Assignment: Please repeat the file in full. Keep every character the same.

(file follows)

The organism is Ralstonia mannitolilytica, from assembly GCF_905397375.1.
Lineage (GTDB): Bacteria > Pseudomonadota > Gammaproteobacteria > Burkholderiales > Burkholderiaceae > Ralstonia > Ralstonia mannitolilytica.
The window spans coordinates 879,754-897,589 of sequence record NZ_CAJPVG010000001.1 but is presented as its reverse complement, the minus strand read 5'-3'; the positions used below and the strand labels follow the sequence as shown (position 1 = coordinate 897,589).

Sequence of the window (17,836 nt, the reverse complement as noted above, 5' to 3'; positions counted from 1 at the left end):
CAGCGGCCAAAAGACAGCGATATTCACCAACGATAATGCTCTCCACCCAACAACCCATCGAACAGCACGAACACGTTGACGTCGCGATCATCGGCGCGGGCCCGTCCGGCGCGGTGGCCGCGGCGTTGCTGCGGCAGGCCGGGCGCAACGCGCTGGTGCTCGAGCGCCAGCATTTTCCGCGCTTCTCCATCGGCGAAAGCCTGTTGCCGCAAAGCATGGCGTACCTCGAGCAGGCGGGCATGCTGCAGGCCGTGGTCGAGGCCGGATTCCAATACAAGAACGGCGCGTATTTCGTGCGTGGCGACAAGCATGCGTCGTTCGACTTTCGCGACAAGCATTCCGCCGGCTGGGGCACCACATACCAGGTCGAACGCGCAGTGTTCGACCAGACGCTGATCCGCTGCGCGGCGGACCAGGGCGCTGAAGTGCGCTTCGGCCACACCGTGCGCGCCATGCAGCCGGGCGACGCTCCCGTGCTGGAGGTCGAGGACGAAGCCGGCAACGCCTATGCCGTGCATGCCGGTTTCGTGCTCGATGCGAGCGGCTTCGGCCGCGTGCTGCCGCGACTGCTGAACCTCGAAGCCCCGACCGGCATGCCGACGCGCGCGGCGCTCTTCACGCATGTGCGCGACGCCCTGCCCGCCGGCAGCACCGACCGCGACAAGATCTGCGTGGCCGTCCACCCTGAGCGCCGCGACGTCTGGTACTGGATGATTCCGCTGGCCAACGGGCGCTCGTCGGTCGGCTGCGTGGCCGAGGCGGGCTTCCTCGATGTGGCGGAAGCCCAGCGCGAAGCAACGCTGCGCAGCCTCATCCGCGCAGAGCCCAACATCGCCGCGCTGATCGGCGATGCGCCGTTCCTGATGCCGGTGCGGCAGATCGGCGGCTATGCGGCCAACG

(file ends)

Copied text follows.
The organism is Ralstonia mannitolilytica, from assembly GCF_905397375.1.
Lineage (GTDB): Bacteria > Pseudomonadota > Gammaproteobacteria > Burkholderiales > Burkholderiaceae > Ralstonia > Ralstonia mannitolilytica.
The window spans coordinates 879,754-897,589 of sequence record NZ_CAJPVG010000001.1 but is presented as its reverse complement, the minus strand read 5'-3'; the positions used below and the strand labels follow the sequence as shown (position 1 = coordinate 897,589).

Sequence of the window (17,836 nt, the reverse complement as noted above, 5' to 3'; positions counted from 1 at the left end):
CAGCGGCCAAAAGACAGCGATATTCACCAACGATAATGCTCTCCACCCAACAACCCATCGAACAGCACGAACACGTTGACGTCGCGATCATCGGCGCGGGCCCGTCCGGCGCGGTGGCCGCGGCGTTGCTGCGGCAGGCCGGGCGCAACGCGCTGGTGCTCGAGCGCCAGCATTTTCCGCGCTTCTCCATCGGCGAAAGCCTGTTGCCGCAAAGCATGGCGTACCTCGAGCAGGCGGGCATGCTGCAGGCCGTGGTCGAGGCCGGATTCCAATACAAGAACGGCGCGTATTTCGTGCGTGGCGACAAGCATGCGTCGTTCGACTTTCGCGACAAGCATTCCGCCGGCTGGGGCACCACATACCAGGTCGAACGCGCAGTGTTCGACCAGACGCTGATCCGCTGCGCGGCGGACCAGGGCGCTGAAGTGCGCTTCGGCCACACCGTGCGCGCCATGCAGCCGGGCGACGCTCCCGTGCTGGAGGTCGAGGACGAAGCCGGCAACGCCTATGCCGTGCATGCCGGTTTCGTGCTCGATGCGAGCGGCTTCGGCCGCGTGCTGCCGCGACTGCTGAACCTCGAAGCCCCGACCGGCATGCCGACGCGCGCGGCGCTCTTCACGCATGTGCGCGACGCCCTGCCCGCCGGCAGCACCGACCGCGACAAGATCTGCGTGGCCGTCCACCCTGAGCGCCGCGACGTCTGGTACTGGATGATTCCGCTGGCCAACGGGCGCTCGTCGGTCGGCTGCGTGGCCGAGGCGGGCTTCCTCGATGTGGCGGAAGCCCAGCGCGAAGCAACGCTGCGCAGCCTCATCCGCGCAGAGCCCAACATCGCCGCGCTGATCGGCGATGCGCCGTTCCTGATGCCGGTGCGGCAGATCGGCGGCTATGCGGCCAACG